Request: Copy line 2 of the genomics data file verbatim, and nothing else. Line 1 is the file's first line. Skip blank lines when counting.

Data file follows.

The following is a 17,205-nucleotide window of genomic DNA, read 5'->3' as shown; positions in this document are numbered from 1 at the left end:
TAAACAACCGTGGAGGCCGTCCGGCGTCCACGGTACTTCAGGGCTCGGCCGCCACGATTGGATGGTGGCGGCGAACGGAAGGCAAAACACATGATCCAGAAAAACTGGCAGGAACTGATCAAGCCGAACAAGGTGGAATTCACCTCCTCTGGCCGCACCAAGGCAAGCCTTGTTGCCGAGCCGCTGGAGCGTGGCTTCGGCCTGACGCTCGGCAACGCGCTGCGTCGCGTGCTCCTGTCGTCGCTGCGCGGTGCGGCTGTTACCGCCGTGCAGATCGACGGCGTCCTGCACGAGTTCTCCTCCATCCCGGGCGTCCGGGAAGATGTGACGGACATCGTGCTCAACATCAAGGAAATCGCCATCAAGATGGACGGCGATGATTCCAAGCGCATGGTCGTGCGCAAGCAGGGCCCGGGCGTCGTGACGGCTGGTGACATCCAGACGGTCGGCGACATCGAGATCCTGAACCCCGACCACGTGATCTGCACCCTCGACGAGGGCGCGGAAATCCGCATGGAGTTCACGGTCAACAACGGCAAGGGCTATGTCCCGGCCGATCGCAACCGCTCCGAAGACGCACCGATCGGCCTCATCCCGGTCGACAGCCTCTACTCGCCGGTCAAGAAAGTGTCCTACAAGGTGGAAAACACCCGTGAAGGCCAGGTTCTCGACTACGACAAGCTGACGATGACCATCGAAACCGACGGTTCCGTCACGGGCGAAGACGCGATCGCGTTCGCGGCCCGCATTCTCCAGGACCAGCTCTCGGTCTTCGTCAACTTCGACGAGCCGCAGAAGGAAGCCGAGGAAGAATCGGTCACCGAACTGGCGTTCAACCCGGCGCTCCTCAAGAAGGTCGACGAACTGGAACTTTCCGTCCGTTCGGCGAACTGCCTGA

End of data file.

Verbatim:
TAAACAACCGTGGAGGCCGTCCGGCGTCCACGGTACTTCAGGGCTCGGCCGCCACGATTGGATGGTGGCGGCGAACGGAAGGCAAAACACATGATCCAGAAAAACTGGCAGGAACTGATCAAGCCGAACAAGGTGGAATTCACCTCCTCTGGCCGCACCAAGGCAAGCCTTGTTGCCGAGCCGCTGGAGCGTGGCTTCGGCCTGACGCTCGGCAACGCGCTGCGTCGCGTGCTCCTGTCGTCGCTGCGCGGTGCGGCTGTTACCGCCGTGCAGATCGACGGCGTCCTGCACGAGTTCTCCTCCATCCCGGGCGTCCGGGAAGATGTGACGGACATCGTGCTCAACATCAAGGAAATCGCCATCAAGATGGACGGCGATGATTCCAAGCGCATGGTCGTGCGCAAGCAGGGCCCGGGCGTCGTGACGGCTGGTGACATCCAGACGGTCGGCGACATCGAGATCCTGAACCCCGACCACGTGATCTGCACCCTCGACGAGGGCGCGGAAATCCGCATGGAGTTCACGGTCAACAACGGCAAGGGCTATGTCCCGGCCGATCGCAACCGCTCCGAAGACGCACCGATCGGCCTCATCCCGGTCGACAGCCTCTACTCGCCGGTCAAGAAAGTGTCCTACAAGGTGGAAAACACCCGTGAAGGCCAGGTTCTCGACTACGACAAGCTGACGATGACCATCGAAACCGACGGTTCCGTCACGGGCGAAGACGCGATCGCGTTCGCGGCCCGCATTCTCCAGGACCAGCTCTCGGTCTTCGTCAACTTCGACGAGCCGCAGAAGGAAGCCGAGGAAGAATCGGTCACCGAACTGGCGTTCAACCCGGCGCTCCTCAAGAAGGTCGACGAACTGGAACTTTCCGTCCGTTCGGCGAACTGCCTGA